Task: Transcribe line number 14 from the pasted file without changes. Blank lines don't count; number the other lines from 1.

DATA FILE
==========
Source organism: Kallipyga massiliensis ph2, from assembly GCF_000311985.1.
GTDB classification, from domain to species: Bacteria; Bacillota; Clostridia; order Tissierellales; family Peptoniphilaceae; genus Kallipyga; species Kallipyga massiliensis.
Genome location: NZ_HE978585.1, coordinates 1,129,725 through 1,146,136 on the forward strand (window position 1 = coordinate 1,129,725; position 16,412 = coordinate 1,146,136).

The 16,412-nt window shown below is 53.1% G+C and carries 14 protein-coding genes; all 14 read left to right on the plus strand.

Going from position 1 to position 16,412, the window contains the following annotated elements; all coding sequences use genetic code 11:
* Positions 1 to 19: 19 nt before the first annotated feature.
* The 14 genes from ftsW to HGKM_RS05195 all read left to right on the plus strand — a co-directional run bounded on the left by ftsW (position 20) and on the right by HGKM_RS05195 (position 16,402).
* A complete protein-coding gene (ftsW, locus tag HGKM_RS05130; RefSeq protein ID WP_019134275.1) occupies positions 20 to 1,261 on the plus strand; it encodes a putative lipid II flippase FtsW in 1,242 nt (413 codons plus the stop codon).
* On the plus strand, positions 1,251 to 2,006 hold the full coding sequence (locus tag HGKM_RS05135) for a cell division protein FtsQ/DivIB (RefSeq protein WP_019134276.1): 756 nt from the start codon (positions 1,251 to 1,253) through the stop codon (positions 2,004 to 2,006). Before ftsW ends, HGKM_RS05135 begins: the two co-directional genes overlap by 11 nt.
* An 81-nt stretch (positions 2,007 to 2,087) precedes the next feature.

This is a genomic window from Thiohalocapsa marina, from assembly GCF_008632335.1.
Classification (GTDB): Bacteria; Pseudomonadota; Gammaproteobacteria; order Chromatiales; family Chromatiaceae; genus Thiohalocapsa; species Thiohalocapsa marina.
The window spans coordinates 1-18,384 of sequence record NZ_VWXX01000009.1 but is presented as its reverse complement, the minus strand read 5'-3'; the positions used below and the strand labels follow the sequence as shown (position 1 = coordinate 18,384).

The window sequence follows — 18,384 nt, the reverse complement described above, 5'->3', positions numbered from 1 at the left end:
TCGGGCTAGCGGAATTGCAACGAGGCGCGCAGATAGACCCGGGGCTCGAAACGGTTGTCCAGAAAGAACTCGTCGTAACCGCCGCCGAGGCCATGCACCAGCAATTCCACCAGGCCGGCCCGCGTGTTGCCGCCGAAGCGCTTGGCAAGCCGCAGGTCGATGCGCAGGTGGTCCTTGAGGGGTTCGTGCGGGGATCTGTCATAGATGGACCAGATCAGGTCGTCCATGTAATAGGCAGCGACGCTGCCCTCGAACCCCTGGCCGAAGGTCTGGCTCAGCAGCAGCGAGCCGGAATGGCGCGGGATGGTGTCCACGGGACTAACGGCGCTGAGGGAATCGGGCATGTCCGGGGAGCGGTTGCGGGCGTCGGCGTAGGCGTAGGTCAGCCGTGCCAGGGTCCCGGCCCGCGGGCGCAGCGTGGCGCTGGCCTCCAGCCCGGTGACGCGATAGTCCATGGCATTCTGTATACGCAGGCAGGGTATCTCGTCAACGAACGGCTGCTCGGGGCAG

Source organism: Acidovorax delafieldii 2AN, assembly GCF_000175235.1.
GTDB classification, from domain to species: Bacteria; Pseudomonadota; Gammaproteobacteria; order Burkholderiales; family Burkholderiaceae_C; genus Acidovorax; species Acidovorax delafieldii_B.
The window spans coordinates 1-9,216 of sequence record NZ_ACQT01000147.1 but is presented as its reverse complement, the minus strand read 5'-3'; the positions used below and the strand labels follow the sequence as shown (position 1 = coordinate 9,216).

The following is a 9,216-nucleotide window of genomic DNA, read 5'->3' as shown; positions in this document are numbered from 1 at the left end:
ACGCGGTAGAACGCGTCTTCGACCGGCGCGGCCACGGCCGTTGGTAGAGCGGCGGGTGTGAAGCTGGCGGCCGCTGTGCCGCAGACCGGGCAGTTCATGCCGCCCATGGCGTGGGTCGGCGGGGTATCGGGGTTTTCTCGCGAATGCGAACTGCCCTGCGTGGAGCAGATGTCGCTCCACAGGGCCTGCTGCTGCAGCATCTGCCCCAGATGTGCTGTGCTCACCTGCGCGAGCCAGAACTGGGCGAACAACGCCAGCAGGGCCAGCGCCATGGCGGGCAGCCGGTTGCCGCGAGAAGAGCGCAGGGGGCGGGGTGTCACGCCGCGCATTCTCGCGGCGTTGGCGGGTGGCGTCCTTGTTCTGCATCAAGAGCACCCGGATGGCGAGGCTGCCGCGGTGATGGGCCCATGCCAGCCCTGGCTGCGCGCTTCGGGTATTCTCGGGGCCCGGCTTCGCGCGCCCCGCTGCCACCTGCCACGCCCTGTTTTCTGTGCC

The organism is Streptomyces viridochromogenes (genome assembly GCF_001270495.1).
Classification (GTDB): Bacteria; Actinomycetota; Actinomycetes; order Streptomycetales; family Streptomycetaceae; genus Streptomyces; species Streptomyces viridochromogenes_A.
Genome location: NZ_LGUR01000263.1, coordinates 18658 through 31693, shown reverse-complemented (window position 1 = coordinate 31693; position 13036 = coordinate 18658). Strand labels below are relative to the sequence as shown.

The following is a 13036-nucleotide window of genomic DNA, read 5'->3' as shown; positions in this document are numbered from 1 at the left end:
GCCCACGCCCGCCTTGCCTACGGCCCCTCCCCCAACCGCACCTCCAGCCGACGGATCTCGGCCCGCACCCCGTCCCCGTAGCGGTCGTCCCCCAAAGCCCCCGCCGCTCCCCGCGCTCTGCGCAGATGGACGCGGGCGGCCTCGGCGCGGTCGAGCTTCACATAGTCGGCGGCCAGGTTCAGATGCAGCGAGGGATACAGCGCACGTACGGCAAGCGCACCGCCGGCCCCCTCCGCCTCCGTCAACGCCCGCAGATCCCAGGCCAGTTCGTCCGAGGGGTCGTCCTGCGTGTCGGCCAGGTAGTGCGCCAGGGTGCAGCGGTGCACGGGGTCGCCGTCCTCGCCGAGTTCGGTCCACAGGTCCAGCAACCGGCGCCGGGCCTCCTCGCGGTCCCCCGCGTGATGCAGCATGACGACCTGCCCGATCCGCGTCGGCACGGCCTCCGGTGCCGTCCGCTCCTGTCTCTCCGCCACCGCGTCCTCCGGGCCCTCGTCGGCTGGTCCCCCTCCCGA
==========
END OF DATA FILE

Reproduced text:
The window sequence follows — 18,384 nt, the reverse complement described above, 5'->3', positions numbered from 1 at the left end: